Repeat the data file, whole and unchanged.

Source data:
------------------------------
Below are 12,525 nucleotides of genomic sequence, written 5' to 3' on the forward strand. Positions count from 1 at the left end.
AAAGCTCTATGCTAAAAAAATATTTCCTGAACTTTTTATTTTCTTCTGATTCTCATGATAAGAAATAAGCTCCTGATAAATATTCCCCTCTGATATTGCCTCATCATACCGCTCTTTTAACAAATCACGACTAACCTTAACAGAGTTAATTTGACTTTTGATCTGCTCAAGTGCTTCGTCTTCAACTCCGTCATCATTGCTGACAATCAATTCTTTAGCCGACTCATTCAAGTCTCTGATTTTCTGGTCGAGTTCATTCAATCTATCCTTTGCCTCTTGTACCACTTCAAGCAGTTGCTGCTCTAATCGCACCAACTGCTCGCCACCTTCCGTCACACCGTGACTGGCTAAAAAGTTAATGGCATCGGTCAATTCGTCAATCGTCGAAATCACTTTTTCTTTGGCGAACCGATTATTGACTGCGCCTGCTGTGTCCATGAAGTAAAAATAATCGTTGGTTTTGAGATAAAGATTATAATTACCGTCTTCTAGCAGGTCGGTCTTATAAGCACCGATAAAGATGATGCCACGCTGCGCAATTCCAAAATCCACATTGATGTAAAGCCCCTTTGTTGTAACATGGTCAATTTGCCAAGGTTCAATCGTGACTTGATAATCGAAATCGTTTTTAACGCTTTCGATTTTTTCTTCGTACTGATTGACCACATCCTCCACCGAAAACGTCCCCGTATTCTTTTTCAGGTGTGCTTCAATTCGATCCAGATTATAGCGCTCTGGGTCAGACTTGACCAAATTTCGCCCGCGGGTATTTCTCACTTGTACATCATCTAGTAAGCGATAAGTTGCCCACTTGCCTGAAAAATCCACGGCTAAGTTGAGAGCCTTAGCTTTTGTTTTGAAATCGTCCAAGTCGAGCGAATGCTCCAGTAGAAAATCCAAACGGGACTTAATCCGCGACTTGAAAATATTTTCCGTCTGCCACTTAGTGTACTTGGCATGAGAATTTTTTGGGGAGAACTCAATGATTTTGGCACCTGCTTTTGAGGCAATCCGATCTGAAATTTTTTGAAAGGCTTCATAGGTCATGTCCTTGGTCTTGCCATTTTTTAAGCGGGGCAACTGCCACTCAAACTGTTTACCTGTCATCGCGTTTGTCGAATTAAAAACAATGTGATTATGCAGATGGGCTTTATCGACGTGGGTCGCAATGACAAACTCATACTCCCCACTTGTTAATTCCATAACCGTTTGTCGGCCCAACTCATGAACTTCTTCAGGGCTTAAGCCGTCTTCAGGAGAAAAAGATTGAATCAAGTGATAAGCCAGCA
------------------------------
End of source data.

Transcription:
Below are 12,525 nucleotides of genomic sequence, written 5' to 3' on the forward strand. Positions count from 1 at the left end.
AAAGCTCTATGCTAAAAAAATATTTCCTGAACTTTTTATTTTCTTCTGATTCTCATGATAAGAAATAAGCTCCTGATAAATATTCCCCTCTGATATTGCCTCATCATACCGCTCTTTTAACAAATCACGACTAACCTTAACAGAGTTAATTTGACTTTTGATCTGCTCAAGTGCTTCGTCTTCAACTCCGTCATCATTGCTGACAATCAATTCTTTAGCCGACTCATTCAAGTCTCTGATTTTCTGGTCGAGTTCATTCAATCTATCCTTTGCCTCTTGTACCACTTCAAGCAGTTGCTGCTCTAATCGCACCAACTGCTCGCCACCTTCCGTCACACCGTGACTGGCTAAAAAGTTAATGGCATCGGTCAATTCGTCAATCGTCGAAATCACTTTTTCTTTGGCGAACCGATTATTGACTGCGCCTGCTGTGTCCATGAAGTAAAAATAATCGTTGGTTTTGAGATAAAGATTATAATTACCGTCTTCTAGCAGGTCGGTCTTATAAGCACCGATAAAGATGATGCCACGCTGCGCAATTCCAAAATCCACATTGATGTAAAGCCCCTTTGTTGTAACATGGTCAATTTGCCAAGGTTCAATCGTGACTTGATAATCGAAATCGTTTTTAACGCTTTCGATTTTTTCTTCGTACTGATTGACCACATCCTCCACCGAAAACGTCCCCGTATTCTTTTTCAGGTGTGCTTCAATTCGATCCAGATTATAGCGCTCTGGGTCAGACTTGACCAAATTTCGCCCGCGGGTATTTCTCACTTGTACATCATCTAGTAAGCGATAAGTTGCCCACTTGCCTGAAAAATCCACGGCTAAGTTGAGAGCCTTAGCTTTTGTTTTGAAATCGTCCAAGTCGAGCGAATGCTCCAGTAGAAAATCCAAACGGGACTTAATCCGCGACTTGAAAATATTTTCCGTCTGCCACTTAGTGTACTTGGCATGAGAATTTTTTGGGGAGAACTCAATGATTTTGGCACCTGCTTTTGAGGCAATCCGATCTGAAATTTTTTGAAAGGCTTCATAGGTCATGTCCTTGGTCTTGCCATTTTTTAAGCGGGGCAACTGCCACTCAAACTGTTTACCTGTCATCGCGTTTGTCGAATTAAAAACAATGTGATTATGCAGATGGGCTTTATCGACGTGGGTCGCAATGACAAACTCATACTCCCCACTTGTTAATTCCATAACCGTTTGTCGGCCCAACTCATGAACTTCTTCAGGGCTTAAGCCGTCTTCAGGAGAAAAAGATTGAATCAAGTGATAAGCCAGCA